The Missing Peace COMPASSION IN ACTION AWARDS
Winner/Individual: Warden Art Beeler, Butner Federal Prison Complex 
Winner/Individual: Michael Green [San Francisco/2007]
Winner/Organization: The Glide Memorial Foundation
Winner/Individual: Nicolas Kristof [New York/2007]
Winner/Organization: Anna Lappé, Small Planet Institute and Small Planet Fund
Winner/individual: Marjorie Craig Benton [Chicago/2006]
Winner/Organization: The Children’s Place Association [Chicago/2006]
Winner/individual: Mr. Rafe Esquith [Los Angeles/2006]
Winner/Organization: Planet Hope and founder Kelly Stone [Los Angeles/2006]
Please enjoy the detailed descriptions below.
Warden Art Beeler, Butner Federal Prison Complex
Art Beeler, MGA, is the warden at the Federal Medical Center in Butner, N.C. He is
responsible for overseeing medical and mental health care provided at the facility. One of
Warden Beeler’s major acts of compassion was facilitating the Butner palliative care
volunteers program to provide comfort to inmates who are dying. These volunteers often
serve to bridge reconciliation with family members, and these inmates learn about themselves
in the process. To quote Beeler, “The affirmation of life given by providing comfort and dignity
to those who are dying not only is the right thing to do, it is the only thing to do.” For more
information, read his Corrections Today article from July 2006, Palliative care volunteers: a
program of compassion.
And to exemplify Beeler’s daily compassion in action, I quote an employee of the Butner
Federal Medical Center, “When they moved the hospital in 2000, the most upset patients
were the psychiatric inmates. Warden Beeler made sure he was with them on the move date.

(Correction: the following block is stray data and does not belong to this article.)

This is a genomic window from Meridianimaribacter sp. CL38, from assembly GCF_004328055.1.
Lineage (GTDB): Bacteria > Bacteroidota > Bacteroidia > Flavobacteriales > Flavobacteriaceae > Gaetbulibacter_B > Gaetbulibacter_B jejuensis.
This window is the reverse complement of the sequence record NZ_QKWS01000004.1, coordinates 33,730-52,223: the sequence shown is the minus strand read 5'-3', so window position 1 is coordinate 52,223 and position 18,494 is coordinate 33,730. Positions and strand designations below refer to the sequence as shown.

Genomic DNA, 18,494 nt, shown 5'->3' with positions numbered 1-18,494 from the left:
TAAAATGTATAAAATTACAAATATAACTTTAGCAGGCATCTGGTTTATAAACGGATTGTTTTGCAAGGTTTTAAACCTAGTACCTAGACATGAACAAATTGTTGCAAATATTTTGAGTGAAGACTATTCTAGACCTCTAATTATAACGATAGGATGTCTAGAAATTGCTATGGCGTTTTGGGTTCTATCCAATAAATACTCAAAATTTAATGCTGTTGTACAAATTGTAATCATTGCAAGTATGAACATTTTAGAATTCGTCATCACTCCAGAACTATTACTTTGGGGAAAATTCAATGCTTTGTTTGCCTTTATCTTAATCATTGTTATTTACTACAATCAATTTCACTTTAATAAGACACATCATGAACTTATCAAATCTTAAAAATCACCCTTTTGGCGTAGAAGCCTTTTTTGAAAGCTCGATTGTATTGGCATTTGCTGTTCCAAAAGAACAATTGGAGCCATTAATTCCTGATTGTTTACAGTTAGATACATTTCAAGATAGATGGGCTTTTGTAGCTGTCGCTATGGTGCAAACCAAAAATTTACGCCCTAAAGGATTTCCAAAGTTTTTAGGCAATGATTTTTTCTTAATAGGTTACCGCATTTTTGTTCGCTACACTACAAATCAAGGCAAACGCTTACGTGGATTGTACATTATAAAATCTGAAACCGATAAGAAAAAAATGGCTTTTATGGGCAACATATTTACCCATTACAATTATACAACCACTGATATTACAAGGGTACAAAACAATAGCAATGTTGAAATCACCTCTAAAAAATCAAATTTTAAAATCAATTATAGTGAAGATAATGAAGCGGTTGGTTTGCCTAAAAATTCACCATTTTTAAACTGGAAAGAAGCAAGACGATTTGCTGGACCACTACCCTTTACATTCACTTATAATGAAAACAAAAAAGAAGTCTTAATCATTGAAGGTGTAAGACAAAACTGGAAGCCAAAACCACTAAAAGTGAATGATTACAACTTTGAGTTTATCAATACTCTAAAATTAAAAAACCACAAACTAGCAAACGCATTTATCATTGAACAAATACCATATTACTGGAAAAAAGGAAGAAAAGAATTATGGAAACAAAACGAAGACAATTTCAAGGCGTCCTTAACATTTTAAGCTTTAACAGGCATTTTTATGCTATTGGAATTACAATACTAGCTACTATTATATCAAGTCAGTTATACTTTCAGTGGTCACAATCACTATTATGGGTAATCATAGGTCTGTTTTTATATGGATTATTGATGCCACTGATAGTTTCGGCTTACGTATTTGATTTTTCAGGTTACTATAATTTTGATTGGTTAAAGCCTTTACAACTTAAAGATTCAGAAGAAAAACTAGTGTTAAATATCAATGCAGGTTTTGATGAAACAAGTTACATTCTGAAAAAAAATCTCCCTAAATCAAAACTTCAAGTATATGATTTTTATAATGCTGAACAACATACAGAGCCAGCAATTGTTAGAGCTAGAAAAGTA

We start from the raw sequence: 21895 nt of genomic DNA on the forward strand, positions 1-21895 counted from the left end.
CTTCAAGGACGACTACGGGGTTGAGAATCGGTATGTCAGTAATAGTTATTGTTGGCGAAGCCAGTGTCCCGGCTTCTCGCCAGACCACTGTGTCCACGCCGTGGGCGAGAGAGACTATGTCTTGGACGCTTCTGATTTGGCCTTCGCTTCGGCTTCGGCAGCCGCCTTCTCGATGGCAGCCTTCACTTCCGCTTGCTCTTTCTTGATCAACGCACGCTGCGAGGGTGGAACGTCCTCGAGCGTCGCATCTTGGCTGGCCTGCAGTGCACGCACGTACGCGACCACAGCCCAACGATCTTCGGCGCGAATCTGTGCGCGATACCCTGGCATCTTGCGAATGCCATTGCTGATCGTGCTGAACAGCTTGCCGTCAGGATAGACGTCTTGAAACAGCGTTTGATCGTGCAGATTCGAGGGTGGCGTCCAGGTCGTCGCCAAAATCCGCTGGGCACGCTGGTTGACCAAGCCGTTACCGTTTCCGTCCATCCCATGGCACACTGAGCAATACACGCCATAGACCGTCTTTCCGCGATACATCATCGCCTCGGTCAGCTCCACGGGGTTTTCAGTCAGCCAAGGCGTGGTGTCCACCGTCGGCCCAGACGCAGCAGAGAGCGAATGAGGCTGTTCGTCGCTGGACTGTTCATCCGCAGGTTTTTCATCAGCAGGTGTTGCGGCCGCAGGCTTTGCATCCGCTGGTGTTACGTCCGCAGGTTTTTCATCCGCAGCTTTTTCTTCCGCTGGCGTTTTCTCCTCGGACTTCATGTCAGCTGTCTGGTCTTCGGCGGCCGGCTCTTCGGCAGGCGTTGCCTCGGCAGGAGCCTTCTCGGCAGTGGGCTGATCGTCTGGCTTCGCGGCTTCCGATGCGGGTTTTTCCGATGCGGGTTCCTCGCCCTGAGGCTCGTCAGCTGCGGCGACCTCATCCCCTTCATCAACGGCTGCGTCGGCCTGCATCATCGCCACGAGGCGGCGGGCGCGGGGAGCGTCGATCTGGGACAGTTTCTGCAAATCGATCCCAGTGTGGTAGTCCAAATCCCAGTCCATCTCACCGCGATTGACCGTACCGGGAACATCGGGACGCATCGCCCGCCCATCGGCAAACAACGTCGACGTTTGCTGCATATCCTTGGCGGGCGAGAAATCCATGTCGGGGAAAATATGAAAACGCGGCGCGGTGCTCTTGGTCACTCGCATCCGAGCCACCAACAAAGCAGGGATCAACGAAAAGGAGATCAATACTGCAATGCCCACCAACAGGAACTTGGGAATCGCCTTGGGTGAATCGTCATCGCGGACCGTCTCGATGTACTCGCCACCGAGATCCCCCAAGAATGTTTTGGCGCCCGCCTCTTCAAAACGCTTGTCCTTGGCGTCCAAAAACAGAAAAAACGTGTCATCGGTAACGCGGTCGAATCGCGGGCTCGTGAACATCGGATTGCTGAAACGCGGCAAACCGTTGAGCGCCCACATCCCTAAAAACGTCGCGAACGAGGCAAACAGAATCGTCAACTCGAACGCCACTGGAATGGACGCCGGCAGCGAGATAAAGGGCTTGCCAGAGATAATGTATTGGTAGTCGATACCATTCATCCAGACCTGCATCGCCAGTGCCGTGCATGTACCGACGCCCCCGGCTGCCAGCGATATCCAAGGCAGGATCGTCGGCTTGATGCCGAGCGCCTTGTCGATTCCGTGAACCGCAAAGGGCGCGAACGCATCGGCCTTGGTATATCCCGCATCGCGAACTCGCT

In the cafeteria line, he noted that one man’s shoes were untied. Warden Beeler kneeled
down and tied them. This act stunned the staff. To me, this expresses compassion in action.”
Michael Green, Executive Director, Center for Environmental Health
Michael founded the Center for Environmental Health (CEH) in 1996 after leaving the US
Department of Energy’s Office of Environmental Management in Washington, D.C. As
Director of CEH, he has been a leader in national efforts to stop toxic exposures and protect
public health, and developed the groundbreaking CEH legal work that has won major victories
in holding industries accountable for hazardous consumer products and toxic emissions.
Michael has worked with the U.S. EPA Working Group on Environmental Equity, the Tibetan
refugee community in Dharamsala, India, Mother Teresa in Calcutta, India, and the legal
advisor to His Holiness the Dalai Lama in The Netherlands. He has been interviewed for
national news reports by the Wall Street Journal, New York Times, Washington Post, Toronto
Globe & Mail, CBS Evening News, Good Housekeeping, and NPR Marketplace, as well as
several international news media outlets. He serves on the board of directors for the Tibet
Justice Center, Environmental Justice and Health Union, and the California League for
Environmental Enforcement Now.
Michael Green is a tireless advocate for environmental and physical health, especially for
children. His Oakland-based non-profit that has done more to make children’s toys safe than
any organization on the planet. Because of the work of Michael, children’s lunchboxes and
bibs are (virtually) lead free, play structures in parks are less toxic, and kids jewelry is safer.
They've also worked to make America’s hospitals places that don’t make the people in them
sick. Michael’s organization is consistently rated one of the most effective non-profits in the
country. Especially with the recent news around lead poisoning in children’s toys coming
from China, we all need to recognize, support and applaud the work that Michael has been
doing for more than a decade.
Glide Memorial Church, Founders Cecil Williams and Janice Mirikitani
Glide Memorial Church has served the indigent, the homeless, recovering addicts and the
mentally ill, among others, for more than fifty years. Glide is a place where everyone is
welcome. Glide’s vision is one of love, spirituality and social justice. That vision becomes
action at Glide where they assist the community in the following ways …
- — Glide Community House – 52 units provide housing for formerly homeless people
- — Meals – Glide is the only program in SF that provides three nutritious meals a day to the
city’s poor, homeless and hungry every day of the year
- — Walk-in Center – a safe, welcoming space where specialists and counselors listen to each